Edison Screw fitting base LED bulb
Edison screw fitting is a system of light bulb connectors, developed by Thomas Edison and licensed starting in 1909 under the Mazda trademark. Most have a right-hand threading, so that it goes in when turned clockwise and comes out when turned counterclockwise, like a hardware screw. There are rare instances where these are reversed to deter theft, so that they cannot be used in other light fixtures
E27, E14 Edison Screw LED bulb lighting
bayonet mount LED bulb lights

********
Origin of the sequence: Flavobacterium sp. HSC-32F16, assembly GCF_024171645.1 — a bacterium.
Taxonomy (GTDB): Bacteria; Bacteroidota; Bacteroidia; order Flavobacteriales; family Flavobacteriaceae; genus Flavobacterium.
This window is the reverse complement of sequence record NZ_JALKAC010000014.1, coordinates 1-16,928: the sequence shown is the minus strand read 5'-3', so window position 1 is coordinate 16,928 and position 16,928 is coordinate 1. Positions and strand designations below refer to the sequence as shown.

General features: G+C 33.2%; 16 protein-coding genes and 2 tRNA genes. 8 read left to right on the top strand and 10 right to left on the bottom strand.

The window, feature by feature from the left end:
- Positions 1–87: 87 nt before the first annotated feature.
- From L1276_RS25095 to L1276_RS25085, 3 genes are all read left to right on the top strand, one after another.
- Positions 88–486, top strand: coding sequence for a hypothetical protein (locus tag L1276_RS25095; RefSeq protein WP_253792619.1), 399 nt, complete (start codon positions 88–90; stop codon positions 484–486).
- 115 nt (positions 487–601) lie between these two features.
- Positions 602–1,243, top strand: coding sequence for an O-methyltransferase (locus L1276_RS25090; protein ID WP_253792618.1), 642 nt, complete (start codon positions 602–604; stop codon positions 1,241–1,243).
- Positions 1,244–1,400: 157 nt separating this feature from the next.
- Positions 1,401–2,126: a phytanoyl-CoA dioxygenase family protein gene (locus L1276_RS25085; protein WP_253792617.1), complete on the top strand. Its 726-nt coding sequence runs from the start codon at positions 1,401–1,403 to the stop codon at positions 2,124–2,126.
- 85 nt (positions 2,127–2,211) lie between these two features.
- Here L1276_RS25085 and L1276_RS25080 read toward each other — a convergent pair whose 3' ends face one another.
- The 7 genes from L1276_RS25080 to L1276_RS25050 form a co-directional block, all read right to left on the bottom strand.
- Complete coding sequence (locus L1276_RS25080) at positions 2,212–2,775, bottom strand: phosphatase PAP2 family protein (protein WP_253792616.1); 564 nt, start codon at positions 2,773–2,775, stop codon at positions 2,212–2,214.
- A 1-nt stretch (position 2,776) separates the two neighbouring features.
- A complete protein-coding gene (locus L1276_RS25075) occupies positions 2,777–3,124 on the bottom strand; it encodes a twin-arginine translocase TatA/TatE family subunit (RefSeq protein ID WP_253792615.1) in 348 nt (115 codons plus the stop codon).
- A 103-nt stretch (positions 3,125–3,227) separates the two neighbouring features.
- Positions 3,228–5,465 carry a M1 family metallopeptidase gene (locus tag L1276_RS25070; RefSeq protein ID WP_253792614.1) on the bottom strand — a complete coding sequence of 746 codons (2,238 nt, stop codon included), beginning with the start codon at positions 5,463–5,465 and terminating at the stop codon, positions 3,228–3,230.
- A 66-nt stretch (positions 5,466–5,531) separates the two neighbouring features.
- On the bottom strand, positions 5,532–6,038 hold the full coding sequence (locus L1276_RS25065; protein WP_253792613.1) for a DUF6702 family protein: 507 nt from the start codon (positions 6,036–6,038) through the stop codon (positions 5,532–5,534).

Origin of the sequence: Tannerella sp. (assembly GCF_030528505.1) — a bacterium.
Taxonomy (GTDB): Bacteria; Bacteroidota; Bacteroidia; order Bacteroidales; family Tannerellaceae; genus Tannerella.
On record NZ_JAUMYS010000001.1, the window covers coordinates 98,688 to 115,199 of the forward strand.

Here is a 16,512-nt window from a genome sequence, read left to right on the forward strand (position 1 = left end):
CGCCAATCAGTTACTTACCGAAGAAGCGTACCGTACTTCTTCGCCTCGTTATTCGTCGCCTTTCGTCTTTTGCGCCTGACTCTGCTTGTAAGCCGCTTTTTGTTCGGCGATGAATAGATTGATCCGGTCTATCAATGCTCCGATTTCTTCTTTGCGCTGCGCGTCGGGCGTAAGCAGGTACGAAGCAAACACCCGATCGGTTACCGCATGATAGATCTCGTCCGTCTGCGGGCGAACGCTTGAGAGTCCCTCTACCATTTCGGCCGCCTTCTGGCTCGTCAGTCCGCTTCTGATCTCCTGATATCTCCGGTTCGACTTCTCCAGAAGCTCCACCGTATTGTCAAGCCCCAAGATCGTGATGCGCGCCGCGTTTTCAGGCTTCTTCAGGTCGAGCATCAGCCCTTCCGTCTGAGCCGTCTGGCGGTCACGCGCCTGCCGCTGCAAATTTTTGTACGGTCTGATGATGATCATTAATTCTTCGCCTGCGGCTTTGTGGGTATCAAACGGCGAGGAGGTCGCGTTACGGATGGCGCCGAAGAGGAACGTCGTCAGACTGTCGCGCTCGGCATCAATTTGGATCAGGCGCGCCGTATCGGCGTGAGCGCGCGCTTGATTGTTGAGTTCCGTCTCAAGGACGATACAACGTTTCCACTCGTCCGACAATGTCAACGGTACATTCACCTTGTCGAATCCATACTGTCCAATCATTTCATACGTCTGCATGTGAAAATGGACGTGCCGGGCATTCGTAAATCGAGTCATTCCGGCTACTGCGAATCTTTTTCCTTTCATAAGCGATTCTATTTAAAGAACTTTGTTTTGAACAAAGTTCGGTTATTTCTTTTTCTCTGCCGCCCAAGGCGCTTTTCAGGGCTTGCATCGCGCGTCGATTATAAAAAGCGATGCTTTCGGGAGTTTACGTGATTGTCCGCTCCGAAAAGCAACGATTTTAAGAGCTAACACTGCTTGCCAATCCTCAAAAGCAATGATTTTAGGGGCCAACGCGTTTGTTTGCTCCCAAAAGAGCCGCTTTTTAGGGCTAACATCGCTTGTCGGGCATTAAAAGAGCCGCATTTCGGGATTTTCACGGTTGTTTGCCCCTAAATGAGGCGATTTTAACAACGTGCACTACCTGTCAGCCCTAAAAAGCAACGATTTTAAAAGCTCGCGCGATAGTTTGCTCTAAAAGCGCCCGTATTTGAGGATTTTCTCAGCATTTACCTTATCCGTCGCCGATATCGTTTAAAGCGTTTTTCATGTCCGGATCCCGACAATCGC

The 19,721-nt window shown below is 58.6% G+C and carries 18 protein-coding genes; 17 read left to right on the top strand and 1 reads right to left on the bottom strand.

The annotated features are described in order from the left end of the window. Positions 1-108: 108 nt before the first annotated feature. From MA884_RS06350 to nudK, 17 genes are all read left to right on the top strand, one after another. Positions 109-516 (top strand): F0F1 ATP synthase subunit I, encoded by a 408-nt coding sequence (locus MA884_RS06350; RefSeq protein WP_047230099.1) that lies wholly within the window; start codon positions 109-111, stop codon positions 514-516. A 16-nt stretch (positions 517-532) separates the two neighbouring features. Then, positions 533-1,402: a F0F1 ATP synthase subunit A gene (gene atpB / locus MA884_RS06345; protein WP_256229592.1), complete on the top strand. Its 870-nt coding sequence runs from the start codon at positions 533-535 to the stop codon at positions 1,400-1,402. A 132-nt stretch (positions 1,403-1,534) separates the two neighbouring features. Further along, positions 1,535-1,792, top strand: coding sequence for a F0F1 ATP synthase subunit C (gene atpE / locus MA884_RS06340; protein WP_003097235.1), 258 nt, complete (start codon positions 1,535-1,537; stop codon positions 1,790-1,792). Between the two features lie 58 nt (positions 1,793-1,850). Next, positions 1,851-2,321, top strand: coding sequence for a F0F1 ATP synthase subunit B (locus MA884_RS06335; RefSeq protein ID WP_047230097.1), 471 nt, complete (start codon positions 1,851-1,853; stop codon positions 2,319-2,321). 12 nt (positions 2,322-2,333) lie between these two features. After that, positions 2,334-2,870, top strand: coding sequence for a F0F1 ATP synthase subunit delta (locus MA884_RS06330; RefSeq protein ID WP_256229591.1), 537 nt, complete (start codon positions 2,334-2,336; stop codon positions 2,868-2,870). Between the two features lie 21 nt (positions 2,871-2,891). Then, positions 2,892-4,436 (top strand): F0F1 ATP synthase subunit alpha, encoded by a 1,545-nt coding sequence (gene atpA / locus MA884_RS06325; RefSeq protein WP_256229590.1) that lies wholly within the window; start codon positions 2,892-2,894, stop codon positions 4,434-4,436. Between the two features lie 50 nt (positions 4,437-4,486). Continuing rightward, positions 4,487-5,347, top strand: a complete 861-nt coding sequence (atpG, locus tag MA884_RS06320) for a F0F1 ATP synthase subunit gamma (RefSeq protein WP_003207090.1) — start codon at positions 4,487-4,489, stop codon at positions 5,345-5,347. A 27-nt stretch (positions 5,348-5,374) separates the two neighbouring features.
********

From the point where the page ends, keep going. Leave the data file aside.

Larger sizes (E39, E40) are used for higher-powered lighting, generally for lamps of over 250 watts. A tiny E5 or E5.5 size is used only for extra-low voltages, such as in interior illumination for model buildings, and model vehicles such as model trains. These are often called "pea bulbs" if they are globe-shaped, but they commonly look like mini Christmas bulbs, or large "grain-of-wheat" bulbs. E10 bulbs are common on battery-powered flashlights, as are bayonet mounts (although those are usually held in with a circular flange located where the base meets the bulb). The E11 base is sometimes used for expensive 50/75/100-watt halogen lights in North America, where it is called the "mini-can", and tighter threads are apparently used to keep them out of E12-base nightlights and other places where they could start a fire.